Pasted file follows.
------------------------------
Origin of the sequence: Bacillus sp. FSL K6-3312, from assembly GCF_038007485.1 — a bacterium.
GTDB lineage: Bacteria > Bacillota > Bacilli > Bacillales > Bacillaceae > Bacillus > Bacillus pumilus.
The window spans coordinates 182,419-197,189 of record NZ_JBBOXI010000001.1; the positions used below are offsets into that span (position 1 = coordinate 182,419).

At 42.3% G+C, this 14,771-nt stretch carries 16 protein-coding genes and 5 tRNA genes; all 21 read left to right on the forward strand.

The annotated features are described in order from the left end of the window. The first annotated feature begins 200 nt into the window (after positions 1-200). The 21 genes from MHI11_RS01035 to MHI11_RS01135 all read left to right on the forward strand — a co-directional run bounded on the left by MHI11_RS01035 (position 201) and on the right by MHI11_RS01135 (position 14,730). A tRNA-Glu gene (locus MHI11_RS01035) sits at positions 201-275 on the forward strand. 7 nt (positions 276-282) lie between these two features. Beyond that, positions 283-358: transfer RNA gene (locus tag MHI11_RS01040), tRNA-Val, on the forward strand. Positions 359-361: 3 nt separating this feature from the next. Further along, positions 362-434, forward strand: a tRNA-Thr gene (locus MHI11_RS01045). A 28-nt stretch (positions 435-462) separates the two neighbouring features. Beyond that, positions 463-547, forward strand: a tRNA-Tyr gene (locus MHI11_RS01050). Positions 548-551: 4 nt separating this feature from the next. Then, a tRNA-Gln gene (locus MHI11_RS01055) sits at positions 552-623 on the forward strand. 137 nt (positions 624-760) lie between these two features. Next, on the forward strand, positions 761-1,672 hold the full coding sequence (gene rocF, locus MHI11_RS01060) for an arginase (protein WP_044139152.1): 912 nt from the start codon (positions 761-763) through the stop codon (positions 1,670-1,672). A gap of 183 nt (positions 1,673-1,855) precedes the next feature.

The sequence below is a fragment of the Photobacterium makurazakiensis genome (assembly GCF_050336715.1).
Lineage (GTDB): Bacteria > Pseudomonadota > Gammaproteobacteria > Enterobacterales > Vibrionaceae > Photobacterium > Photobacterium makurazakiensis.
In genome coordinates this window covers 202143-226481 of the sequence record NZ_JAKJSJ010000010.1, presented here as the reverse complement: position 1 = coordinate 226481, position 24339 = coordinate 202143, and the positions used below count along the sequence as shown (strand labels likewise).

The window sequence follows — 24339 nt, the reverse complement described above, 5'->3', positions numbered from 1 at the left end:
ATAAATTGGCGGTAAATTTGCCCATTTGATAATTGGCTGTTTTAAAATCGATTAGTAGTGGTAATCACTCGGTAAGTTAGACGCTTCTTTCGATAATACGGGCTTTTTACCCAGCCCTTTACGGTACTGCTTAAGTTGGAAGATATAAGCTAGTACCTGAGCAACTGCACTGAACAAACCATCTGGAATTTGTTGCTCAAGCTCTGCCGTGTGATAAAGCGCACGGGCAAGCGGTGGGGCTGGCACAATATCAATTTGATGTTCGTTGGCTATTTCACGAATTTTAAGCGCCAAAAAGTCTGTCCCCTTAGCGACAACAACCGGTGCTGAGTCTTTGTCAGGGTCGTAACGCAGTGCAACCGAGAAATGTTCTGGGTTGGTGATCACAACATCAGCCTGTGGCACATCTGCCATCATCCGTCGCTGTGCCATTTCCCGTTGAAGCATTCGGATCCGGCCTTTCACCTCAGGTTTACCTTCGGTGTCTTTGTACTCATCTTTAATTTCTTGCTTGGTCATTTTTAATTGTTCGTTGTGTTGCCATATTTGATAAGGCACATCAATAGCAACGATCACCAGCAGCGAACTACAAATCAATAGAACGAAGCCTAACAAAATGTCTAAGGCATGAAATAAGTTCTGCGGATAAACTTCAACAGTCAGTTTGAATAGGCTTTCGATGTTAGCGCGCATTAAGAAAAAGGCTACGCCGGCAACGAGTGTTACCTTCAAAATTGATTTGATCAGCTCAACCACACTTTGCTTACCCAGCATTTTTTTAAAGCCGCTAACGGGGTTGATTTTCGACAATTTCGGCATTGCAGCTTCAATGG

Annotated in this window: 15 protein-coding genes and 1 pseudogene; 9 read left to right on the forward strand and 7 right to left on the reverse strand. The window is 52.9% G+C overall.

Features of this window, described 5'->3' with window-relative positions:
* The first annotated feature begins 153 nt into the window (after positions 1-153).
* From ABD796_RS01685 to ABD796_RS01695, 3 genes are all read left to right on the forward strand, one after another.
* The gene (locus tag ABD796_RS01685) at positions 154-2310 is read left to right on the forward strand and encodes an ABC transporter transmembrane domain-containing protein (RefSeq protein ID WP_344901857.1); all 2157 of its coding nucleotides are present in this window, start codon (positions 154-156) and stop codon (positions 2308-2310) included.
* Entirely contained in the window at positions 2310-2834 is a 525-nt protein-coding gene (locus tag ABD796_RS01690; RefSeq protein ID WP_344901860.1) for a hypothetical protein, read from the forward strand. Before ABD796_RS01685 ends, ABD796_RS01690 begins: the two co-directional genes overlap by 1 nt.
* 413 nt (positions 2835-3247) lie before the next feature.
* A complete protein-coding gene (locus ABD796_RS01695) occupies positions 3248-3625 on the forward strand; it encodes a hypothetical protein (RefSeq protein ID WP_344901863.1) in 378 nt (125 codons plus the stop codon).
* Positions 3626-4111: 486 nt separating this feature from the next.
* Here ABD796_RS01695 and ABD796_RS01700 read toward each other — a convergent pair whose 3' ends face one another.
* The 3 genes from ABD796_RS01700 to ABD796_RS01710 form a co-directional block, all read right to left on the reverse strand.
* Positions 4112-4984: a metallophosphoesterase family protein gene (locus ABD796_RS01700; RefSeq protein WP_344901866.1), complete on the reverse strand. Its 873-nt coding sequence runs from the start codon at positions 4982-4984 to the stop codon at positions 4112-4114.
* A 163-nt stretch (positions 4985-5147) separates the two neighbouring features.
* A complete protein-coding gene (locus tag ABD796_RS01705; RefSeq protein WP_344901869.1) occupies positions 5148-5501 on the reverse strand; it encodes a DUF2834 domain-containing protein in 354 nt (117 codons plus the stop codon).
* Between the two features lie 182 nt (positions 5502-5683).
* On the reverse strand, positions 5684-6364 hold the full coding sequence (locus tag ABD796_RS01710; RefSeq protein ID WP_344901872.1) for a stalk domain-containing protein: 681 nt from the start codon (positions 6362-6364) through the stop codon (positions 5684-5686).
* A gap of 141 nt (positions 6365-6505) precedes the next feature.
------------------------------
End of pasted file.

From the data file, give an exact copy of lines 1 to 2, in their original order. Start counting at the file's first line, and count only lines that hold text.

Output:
Origin of the sequence: Bacillus sp. FSL K6-3312, from assembly GCF_038007485.1 — a bacterium.
GTDB lineage: Bacteria > Bacillota > Bacilli > Bacillales > Bacillaceae > Bacillus > Bacillus pumilus.